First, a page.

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Running Time:
2 hours, 17 minutes

Rating: R Restricted. Under 17 Requires Accompanying Adult.

Rating Explanation:
for brief strong language

Jimmy's Buzz Guide Review:
Leonardo DiCaprio gives a powerhouse performance in this caustic look at the controversial subject's behavior, both public and private.

Additional Info:
Leonardo DiCaprio ... J. Edgar
Josh Hamilton ... Robert Irwin
Geoff Pierson ... Mitchell Palmer
Cheryl Lawson ... Palmer's Wife
Brady Matthews ... Inspector
Gunner Wright ... Eisenhower
David A. Cooper ... FDR
Ed Westwick ... Agent Smith
Naomi Watts ... Helen Gandy
Kelly Lester ... Head Secretary
Judi Dench ... Annie Hoover
Armie Hammer ... Clyde Tolson
Michael Rady ... Agent Jones
Ken Howard ... Harlan Fiske Stone
Scot Carlisle ... Agent Williams
Geoff Stults ... Raymond Caffrey
Allen Nabors ... Agent Appel
Jeffrey Donovan ... RFK

J. Edgar
The film opens in 1919 when  J. Egar Hoover (Leonardo DiCaprio) was a young man working in the U.S. Department of Justice. Several senators and the attorney general have been firebombed by communists. This incident spurs Hoover's lifelong fear and hatred for communism. Driven by a domineering mother (Judi Dench), J. Edgar targets the communists and is successful at decimating their ranks. But, he employs machiavellian tactics to achieve his goals, landing him the job as the Director of the FBI when he was just twenty-four years old. He employs two stalwarts that will serve him loyally and without question for his entire tenure. The first is his personal secretary, Helen Gandy (Naomi Watts), the gatekeeper that guarded his activities like a zealot. The second, and most influential, was Clyde Tolson (Arnie Hammer). Tolson would become Hoover's deputy, closest confidant, and possible lover.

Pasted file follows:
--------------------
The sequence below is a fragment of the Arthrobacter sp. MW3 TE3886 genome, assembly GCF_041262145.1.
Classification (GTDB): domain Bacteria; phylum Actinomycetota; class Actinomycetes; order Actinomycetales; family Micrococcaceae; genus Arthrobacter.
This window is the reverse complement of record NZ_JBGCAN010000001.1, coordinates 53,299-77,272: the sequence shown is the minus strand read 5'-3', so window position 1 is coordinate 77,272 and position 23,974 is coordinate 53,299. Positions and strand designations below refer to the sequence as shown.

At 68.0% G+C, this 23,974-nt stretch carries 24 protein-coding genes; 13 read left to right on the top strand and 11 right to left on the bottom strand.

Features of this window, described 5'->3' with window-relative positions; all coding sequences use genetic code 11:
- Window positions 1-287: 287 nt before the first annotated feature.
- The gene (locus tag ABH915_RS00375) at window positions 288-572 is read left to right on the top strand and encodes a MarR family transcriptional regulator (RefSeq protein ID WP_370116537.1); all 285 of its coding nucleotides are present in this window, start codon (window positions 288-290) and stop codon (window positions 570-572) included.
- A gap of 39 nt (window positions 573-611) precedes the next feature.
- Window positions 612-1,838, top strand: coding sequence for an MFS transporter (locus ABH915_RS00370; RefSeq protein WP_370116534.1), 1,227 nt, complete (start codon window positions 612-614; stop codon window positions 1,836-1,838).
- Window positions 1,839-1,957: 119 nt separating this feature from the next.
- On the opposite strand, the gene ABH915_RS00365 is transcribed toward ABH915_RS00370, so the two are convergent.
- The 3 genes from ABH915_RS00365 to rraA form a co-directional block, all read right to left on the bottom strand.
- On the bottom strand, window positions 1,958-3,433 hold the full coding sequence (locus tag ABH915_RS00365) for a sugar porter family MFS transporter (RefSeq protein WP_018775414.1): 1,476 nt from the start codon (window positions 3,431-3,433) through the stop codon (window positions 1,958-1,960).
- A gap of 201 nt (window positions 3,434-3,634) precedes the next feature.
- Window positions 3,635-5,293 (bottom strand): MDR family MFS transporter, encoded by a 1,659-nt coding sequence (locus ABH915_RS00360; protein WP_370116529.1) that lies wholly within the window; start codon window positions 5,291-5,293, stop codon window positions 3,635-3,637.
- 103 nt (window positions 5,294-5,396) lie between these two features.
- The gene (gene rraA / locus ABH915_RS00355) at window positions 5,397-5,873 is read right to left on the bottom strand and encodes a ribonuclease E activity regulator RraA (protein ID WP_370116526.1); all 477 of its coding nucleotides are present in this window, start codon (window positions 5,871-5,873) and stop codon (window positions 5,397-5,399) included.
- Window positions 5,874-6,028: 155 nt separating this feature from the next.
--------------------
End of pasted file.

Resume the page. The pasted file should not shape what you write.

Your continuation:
The film highlights several relationships that define him, but never takes a solid stance on what was actually true; particularly, the Hoover-Tolson relationship. They were inseparable, eating every lunch, dinner, and spending vacations together. Tolson is clearly played as a homosexual who was unrequitedly enamored with Hoover. But, one of the flaws in J. Edgar is how the office is its focus all the time. Director Clint Eastwood ("Million Dollar Baby") does show them on vacations, but hardly investigates what went on after hours.

Hoover's mother was the only person who's acceptance he craved and needed, and the film depicts her as the driving force behind his need for power and glory. Initially this works, but althogh he was rumored to be a cross dresser, it's not really explored by screenwriter Dustin Lance Black ("Milk"). He also doesn't take much of a stand on the other troubling parts of Hoover's life, leaving it up to the audience to draw their own conclusions.

Leonardo Dicaprio
gives a memorable performance, but parts of the film are just plain dull. And, this is a fatal flaw considering the tumultuous half-century of American history that J. Edgar covers. It's hardly an inspired work and runs an achingly long hundred and thirty seven minutes. It is a dense character study of an intriguing figure, but it could have been considerably more definitive and salacious in revealing the darker parts in Hoover's notorious life.

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